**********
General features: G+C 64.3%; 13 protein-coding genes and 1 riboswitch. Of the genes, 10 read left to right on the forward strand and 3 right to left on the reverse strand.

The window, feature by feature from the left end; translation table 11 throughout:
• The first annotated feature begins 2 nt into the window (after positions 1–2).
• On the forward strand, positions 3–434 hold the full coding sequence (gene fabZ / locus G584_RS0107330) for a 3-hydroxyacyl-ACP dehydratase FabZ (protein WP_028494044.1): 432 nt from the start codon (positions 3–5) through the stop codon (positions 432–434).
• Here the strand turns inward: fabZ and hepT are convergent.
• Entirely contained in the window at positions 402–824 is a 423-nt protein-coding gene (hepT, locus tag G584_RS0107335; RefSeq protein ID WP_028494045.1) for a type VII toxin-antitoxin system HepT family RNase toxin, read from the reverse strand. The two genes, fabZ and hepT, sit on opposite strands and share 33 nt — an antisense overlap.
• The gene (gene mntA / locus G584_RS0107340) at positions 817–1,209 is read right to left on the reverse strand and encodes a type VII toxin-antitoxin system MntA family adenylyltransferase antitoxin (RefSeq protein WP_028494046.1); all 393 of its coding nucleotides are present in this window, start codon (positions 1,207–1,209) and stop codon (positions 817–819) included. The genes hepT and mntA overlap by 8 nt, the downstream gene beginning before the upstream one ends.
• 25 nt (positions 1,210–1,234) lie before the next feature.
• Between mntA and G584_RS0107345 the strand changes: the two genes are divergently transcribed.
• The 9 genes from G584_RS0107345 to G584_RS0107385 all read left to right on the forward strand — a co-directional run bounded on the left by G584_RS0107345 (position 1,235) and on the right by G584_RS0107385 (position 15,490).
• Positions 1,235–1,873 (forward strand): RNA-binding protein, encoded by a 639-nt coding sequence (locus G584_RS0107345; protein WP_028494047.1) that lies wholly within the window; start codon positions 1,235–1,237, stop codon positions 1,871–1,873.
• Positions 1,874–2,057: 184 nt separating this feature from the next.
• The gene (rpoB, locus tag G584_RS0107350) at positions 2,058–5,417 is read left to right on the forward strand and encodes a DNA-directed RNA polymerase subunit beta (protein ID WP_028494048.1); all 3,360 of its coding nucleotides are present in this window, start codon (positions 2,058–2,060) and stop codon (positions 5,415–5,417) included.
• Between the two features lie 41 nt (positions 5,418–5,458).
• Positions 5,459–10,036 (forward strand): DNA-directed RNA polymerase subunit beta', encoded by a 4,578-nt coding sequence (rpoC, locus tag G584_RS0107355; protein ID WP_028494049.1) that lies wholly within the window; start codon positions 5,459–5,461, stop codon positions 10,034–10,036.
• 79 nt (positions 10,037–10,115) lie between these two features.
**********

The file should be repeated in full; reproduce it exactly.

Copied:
General features: G+C 64.3%; 13 protein-coding genes and 1 riboswitch. Of the genes, 10 read left to right on the forward strand and 3 right to left on the reverse strand.

The window, feature by feature from the left end; translation table 11 throughout:
• The first annotated feature begins 2 nt into the window (after positions 1–2).
• On the forward strand, positions 3–434 hold the full coding sequence (gene fabZ / locus G584_RS0107330) for a 3-hydroxyacyl-ACP dehydratase FabZ (protein WP_028494044.1): 432 nt from the start codon (positions 3–5) through the stop codon (positions 432–434).
• Here the strand turns inward: fabZ and hepT are convergent.
• Entirely contained in the window at positions 402–824 is a 423-nt protein-coding gene (hepT, locus tag G584_RS0107335; RefSeq protein ID WP_028494045.1) for a type VII toxin-antitoxin system HepT family RNase toxin, read from the reverse strand. The two genes, fabZ and hepT, sit on opposite strands and share 33 nt — an antisense overlap.
• The gene (gene mntA / locus G584_RS0107340) at positions 817–1,209 is read right to left on the reverse strand and encodes a type VII toxin-antitoxin system MntA family adenylyltransferase antitoxin (RefSeq protein WP_028494046.1); all 393 of its coding nucleotides are present in this window, start codon (positions 1,207–1,209) and stop codon (positions 817–819) included. The genes hepT and mntA overlap by 8 nt, the downstream gene beginning before the upstream one ends.
• 25 nt (positions 1,210–1,234) lie before the next feature.
• Between mntA and G584_RS0107345 the strand changes: the two genes are divergently transcribed.
• The 9 genes from G584_RS0107345 to G584_RS0107385 all read left to right on the forward strand — a co-directional run bounded on the left by G584_RS0107345 (position 1,235) and on the right by G584_RS0107385 (position 15,490).
• Positions 1,235–1,873 (forward strand): RNA-binding protein, encoded by a 639-nt coding sequence (locus G584_RS0107345; protein WP_028494047.1) that lies wholly within the window; start codon positions 1,235–1,237, stop codon positions 1,871–1,873.
• Positions 1,874–2,057: 184 nt separating this feature from the next.
• The gene (rpoB, locus tag G584_RS0107350) at positions 2,058–5,417 is read left to right on the forward strand and encodes a DNA-directed RNA polymerase subunit beta (protein ID WP_028494048.1); all 3,360 of its coding nucleotides are present in this window, start codon (positions 2,058–2,060) and stop codon (positions 5,415–5,417) included.
• Between the two features lie 41 nt (positions 5,418–5,458).
• Positions 5,459–10,036 (forward strand): DNA-directed RNA polymerase subunit beta', encoded by a 4,578-nt coding sequence (rpoC, locus tag G584_RS0107355; protein ID WP_028494049.1) that lies wholly within the window; start codon positions 5,459–5,461, stop codon positions 10,034–10,036.
• 79 nt (positions 10,037–10,115) lie between these two features.